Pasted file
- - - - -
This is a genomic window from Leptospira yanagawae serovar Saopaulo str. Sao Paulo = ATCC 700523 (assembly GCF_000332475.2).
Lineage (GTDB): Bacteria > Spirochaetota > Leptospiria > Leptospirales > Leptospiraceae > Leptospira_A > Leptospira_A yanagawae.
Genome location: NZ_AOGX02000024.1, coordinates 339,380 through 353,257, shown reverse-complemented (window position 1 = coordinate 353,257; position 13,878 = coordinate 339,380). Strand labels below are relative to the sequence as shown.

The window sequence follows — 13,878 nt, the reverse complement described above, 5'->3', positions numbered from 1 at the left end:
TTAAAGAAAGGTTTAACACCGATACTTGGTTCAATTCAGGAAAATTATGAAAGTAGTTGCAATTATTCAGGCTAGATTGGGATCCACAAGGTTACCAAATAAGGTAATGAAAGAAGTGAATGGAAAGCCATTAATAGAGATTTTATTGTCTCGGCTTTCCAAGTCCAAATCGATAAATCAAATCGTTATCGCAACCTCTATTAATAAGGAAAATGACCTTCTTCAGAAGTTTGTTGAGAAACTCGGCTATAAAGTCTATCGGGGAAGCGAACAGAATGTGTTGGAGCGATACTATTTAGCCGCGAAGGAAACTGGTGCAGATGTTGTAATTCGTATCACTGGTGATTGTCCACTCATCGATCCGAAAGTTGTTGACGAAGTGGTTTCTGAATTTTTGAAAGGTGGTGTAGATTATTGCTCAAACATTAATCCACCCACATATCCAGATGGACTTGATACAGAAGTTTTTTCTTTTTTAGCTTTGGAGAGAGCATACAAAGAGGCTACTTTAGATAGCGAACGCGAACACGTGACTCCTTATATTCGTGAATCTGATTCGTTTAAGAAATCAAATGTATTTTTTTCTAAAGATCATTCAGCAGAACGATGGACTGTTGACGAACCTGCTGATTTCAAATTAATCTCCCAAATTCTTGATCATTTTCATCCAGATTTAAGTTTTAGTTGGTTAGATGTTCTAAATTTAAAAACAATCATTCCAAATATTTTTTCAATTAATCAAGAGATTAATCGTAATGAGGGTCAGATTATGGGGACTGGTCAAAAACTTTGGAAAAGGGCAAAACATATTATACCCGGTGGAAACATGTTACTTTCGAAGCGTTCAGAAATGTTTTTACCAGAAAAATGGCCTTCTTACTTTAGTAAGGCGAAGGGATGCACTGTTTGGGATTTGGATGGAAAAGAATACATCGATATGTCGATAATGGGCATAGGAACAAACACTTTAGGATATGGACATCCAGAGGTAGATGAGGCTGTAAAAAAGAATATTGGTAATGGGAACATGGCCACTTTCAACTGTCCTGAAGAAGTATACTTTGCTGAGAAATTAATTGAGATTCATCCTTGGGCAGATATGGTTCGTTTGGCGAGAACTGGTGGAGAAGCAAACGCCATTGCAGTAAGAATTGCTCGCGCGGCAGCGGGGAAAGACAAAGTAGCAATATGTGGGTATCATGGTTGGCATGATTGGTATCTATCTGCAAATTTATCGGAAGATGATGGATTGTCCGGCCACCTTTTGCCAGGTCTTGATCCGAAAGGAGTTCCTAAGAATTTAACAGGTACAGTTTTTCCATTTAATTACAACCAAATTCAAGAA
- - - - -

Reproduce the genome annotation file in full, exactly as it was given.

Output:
This is a genomic window from Leptospira yanagawae serovar Saopaulo str. Sao Paulo = ATCC 700523 (assembly GCF_000332475.2).
Lineage (GTDB): Bacteria > Spirochaetota > Leptospiria > Leptospirales > Leptospiraceae > Leptospira_A > Leptospira_A yanagawae.
Genome location: NZ_AOGX02000024.1, coordinates 339,380 through 353,257, shown reverse-complemented (window position 1 = coordinate 353,257; position 13,878 = coordinate 339,380). Strand labels below are relative to the sequence as shown.

The window sequence follows — 13,878 nt, the reverse complement described above, 5'->3', positions numbered from 1 at the left end:
TTAAAGAAAGGTTTAACACCGATACTTGGTTCAATTCAGGAAAATTATGAAAGTAGTTGCAATTATTCAGGCTAGATTGGGATCCACAAGGTTACCAAATAAGGTAATGAAAGAAGTGAATGGAAAGCCATTAATAGAGATTTTATTGTCTCGGCTTTCCAAGTCCAAATCGATAAATCAAATCGTTATCGCAACCTCTATTAATAAGGAAAATGACCTTCTTCAGAAGTTTGTTGAGAAACTCGGCTATAAAGTCTATCGGGGAAGCGAACAGAATGTGTTGGAGCGATACTATTTAGCCGCGAAGGAAACTGGTGCAGATGTTGTAATTCGTATCACTGGTGATTGTCCACTCATCGATCCGAAAGTTGTTGACGAAGTGGTTTCTGAATTTTTGAAAGGTGGTGTAGATTATTGCTCAAACATTAATCCACCCACATATCCAGATGGACTTGATACAGAAGTTTTTTCTTTTTTAGCTTTGGAGAGAGCATACAAAGAGGCTACTTTAGATAGCGAACGCGAACACGTGACTCCTTATATTCGTGAATCTGATTCGTTTAAGAAATCAAATGTATTTTTTTCTAAAGATCATTCAGCAGAACGATGGACTGTTGACGAACCTGCTGATTTCAAATTAATCTCCCAAATTCTTGATCATTTTCATCCAGATTTAAGTTTTAGTTGGTTAGATGTTCTAAATTTAAAAACAATCATTCCAAATATTTTTTCAATTAATCAAGAGATTAATCGTAATGAGGGTCAGATTATGGGGACTGGTCAAAAACTTTGGAAAAGGGCAAAACATATTATACCCGGTGGAAACATGTTACTTTCGAAGCGTTCAGAAATGTTTTTACCAGAAAAATGGCCTTCTTACTTTAGTAAGGCGAAGGGATGCACTGTTTGGGATTTGGATGGAAAAGAATACATCGATATGTCGATAATGGGCATAGGAACAAACACTTTAGGATATGGACATCCAGAGGTAGATGAGGCTGTAAAAAAGAATATTGGTAATGGGAACATGGCCACTTTCAACTGTCCTGAAGAAGTATACTTTGCTGAGAAATTAATTGAGATTCATCCTTGGGCAGATATGGTTCGTTTGGCGAGAACTGGTGGAGAAGCAAACGCCATTGCAGTAAGAATTGCTCGCGCGGCAGCGGGGAAAGACAAAGTAGCAATATGTGGGTATCATGGTTGGCATGATTGGTATCTATCTGCAAATTTATCGGAAGATGATGGATTGTCCGGCCACCTTTTGCCAGGTCTTGATCCGAAAGGAGTTCCTAAGAATTTAACAGGTACAGTTTTTCCATTTAATTACAACCAAATTCAAGAA